While there are many types of heart failure, they all represent an insufficiency of the heart, which plays a vital role in your health. A vast majority of heart failures undergo a similar disease progression, and the earlier these heart insufficiencies or risk factors are identified, the more effective interventions may be.

Below is a closer look at some of the first indicators of heart failure as well as how fast it can progress in heart failure patients.

What Are the First Symptoms of Heart Failure?

Some of the common first symptoms of heart failure include fatigue, reduced level of activity, edema in the legs, and shortness of breath. These symptoms can go largely undetected, especially in individuals over the age of 60, as these symptoms may be interpreted as simply a sign of aging.

If you experience any of these symptoms, you should seek the care of your primary care provider, who may refer you to a cardiologist to determine whether or not heart failure may be to blame. If caught in the early stages, there are several things you can do to help slow the progression and support your heart.

How Quickly Does Heart Failure Progress?

Heart failure has two kinds of progression. Acutely presenting heart failure typically occurs after a pulmonary or cardiac event. In contrast, chronic heart failure occurs due to compounding conditions that result in wear and tear on the heart over time.

The exact timing of progression can vary significantly based on factors like your current health condition, the type of heart failure you have, the presence of compounding health problems, and age.

Your cardiologist may be able to shed some light on your specific heart condition and may recommend healthy lifestyle changes to help slow or even halt the progression of heart failure. These could include making dietary changes, maintaining a healthy weight, and getting regular exercise.

How Can Heart Failure Be Treated?

Heart failure is a chronic progressive disease with no definitive cure. However, there are treatments available that can help slow or halt the further progression of heart failure.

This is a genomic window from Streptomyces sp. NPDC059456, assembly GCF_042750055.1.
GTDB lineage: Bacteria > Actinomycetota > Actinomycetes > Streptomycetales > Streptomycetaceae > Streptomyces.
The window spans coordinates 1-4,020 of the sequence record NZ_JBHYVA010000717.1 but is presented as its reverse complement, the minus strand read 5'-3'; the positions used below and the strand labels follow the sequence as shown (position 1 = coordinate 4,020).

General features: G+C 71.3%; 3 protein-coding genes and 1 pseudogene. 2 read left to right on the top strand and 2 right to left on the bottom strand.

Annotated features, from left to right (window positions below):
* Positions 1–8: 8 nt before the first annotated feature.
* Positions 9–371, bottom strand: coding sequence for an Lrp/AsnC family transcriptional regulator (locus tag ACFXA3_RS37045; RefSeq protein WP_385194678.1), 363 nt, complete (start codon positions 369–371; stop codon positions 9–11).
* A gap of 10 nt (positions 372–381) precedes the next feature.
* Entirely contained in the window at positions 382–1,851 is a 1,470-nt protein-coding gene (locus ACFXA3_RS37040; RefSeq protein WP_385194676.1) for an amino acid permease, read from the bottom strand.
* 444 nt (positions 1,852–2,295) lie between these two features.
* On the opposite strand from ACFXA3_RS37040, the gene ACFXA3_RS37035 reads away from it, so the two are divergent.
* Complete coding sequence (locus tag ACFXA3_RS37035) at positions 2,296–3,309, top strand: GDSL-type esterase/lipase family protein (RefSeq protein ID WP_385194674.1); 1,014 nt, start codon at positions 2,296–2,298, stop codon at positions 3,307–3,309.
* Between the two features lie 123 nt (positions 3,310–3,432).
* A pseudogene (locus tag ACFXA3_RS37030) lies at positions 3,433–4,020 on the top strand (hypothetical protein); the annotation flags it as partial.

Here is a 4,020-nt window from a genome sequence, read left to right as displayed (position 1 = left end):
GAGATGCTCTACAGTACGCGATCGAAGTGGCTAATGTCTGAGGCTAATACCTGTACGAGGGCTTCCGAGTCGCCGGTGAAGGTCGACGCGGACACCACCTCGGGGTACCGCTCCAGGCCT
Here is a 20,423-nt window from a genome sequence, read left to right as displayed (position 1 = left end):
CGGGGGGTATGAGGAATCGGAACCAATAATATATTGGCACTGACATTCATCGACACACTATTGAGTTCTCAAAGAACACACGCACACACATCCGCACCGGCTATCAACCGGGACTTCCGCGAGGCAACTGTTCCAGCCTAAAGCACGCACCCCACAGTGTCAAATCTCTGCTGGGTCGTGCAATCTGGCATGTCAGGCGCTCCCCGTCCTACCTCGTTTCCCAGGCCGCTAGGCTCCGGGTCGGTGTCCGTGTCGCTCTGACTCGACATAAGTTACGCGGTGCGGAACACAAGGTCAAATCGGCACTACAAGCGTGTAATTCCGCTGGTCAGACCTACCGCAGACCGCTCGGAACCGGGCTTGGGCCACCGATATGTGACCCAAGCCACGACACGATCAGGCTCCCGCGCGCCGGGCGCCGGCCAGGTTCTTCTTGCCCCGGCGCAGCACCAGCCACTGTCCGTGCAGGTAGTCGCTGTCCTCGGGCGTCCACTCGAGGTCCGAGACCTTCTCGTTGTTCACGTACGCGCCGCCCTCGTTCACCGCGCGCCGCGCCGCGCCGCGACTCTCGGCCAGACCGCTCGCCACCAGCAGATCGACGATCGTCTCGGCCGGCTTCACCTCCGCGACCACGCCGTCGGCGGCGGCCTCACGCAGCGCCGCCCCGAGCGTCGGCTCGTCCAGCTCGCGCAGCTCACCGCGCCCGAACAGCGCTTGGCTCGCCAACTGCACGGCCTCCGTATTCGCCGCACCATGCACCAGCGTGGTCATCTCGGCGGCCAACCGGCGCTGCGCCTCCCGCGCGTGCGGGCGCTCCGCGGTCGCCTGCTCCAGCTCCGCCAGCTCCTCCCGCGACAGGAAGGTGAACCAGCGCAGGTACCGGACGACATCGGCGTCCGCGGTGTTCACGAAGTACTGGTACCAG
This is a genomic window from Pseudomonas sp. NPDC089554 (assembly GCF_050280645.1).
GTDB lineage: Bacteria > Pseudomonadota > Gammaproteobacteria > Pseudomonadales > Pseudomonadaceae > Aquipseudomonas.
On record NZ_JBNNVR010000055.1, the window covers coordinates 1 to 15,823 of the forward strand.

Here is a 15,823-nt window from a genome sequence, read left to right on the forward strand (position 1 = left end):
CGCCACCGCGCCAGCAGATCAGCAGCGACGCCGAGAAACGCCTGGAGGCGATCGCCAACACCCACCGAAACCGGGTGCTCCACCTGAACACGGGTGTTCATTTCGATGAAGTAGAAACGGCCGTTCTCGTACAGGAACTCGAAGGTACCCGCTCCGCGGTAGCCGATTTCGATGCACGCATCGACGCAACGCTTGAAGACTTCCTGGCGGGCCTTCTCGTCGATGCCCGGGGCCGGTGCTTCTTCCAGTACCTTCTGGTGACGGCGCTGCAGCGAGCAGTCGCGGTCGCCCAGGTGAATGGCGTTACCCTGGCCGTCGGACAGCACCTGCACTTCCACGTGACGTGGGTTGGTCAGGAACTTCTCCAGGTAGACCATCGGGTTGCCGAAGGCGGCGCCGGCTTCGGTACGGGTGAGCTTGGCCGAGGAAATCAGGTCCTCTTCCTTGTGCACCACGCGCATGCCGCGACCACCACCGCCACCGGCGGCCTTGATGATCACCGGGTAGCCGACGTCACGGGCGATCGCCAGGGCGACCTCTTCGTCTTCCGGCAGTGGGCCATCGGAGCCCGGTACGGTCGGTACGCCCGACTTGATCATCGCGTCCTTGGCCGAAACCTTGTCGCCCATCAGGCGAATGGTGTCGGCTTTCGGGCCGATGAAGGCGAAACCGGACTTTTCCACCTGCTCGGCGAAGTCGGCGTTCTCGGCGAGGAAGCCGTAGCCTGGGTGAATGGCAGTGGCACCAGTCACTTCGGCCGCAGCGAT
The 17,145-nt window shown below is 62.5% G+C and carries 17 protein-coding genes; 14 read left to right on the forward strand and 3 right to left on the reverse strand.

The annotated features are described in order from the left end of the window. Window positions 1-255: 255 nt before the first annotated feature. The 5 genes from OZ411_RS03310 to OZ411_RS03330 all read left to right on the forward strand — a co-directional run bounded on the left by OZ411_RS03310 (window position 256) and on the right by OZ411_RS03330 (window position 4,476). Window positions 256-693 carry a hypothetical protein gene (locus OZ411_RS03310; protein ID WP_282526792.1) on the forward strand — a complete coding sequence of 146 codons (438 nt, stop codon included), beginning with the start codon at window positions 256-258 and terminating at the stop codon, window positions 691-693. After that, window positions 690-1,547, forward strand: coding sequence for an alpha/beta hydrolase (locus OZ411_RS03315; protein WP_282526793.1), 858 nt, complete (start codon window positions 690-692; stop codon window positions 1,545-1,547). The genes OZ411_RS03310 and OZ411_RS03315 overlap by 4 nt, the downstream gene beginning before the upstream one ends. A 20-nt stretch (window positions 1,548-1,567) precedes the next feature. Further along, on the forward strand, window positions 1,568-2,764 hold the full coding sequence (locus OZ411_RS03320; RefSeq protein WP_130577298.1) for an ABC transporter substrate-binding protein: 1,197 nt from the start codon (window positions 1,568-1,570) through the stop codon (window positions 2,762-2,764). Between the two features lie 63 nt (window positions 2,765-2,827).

Below is a closer look at some ways that heart failure can be treated.

Medication

Medications utilized to help patients with heart failure tend to revolve around reducing the amount of strain placed on the heart. Some medications often prescribed include ACE inhibitors, diuretics, and beta blockers to reduce the strain placed on the heart.

Cardiac Rehabilitation

Many individuals with heart failure are referred by their doctor to a cardiac rehab program to help support their cardiovascular health. Cardiac rehabilitation is a program that tends to include health education for living a healthier lifestyle, mental health services, and monitored exercise. These programs can have a profound effect on heart health and can help individuals to feel better and have a higher quality of life.

Carda Health takes cardiac rehabilitation into the 21st century by offering a full rehab program from the comfort of your own home. No need to drive to a rehab facility as Carda offers you the flexibility to get a full cardiac rehab session in your own home.

The Carda health program works in four easy steps, and it all starts with a free online assessment. If you are eligible for cardiac therapy, you will meet your physiologist, get your remote monitoring equipment in the mail, and begin your tailored program.

Surgical Intervention

Surgery may be another treatment option for people with select heart problems. Individuals that have had a heart attack and suffered a reduced blood supply to the heart may undergo coronary bypass surgery to restore blood flow to the heart. Additionally, individuals with heart failure that is attributed to a heart valve malfunction may be able to undergo a procedure to rectify it.

Some other surgical interventions for heart failure include heart transplant surgery, the implantation of a ventricular assist device, or the placement of a pacemaker for abnormal heart rhythms.

The Bottom Line

At the end of the day, heart failure is not something to be taken lightly, as there is no single cure for a heart that cannot meet the body's demands. The best chance at slowing or stopping the progression of heart failure is to get help sooner rather than later and to take a multifaceted approach to support your heart.

Getting on a treatment plan with your physician, enrolling in a cardiac rehab program, and making every effort to live the healthiest lifestyle you can is the best shot at reducing the strain on your heart and living a fruitful life.

Sources:

Heart Failure | cdc.gov

What is Heart Failure? | American Heart Association

Physiology, Cardiac Output - StatPearls | NCBI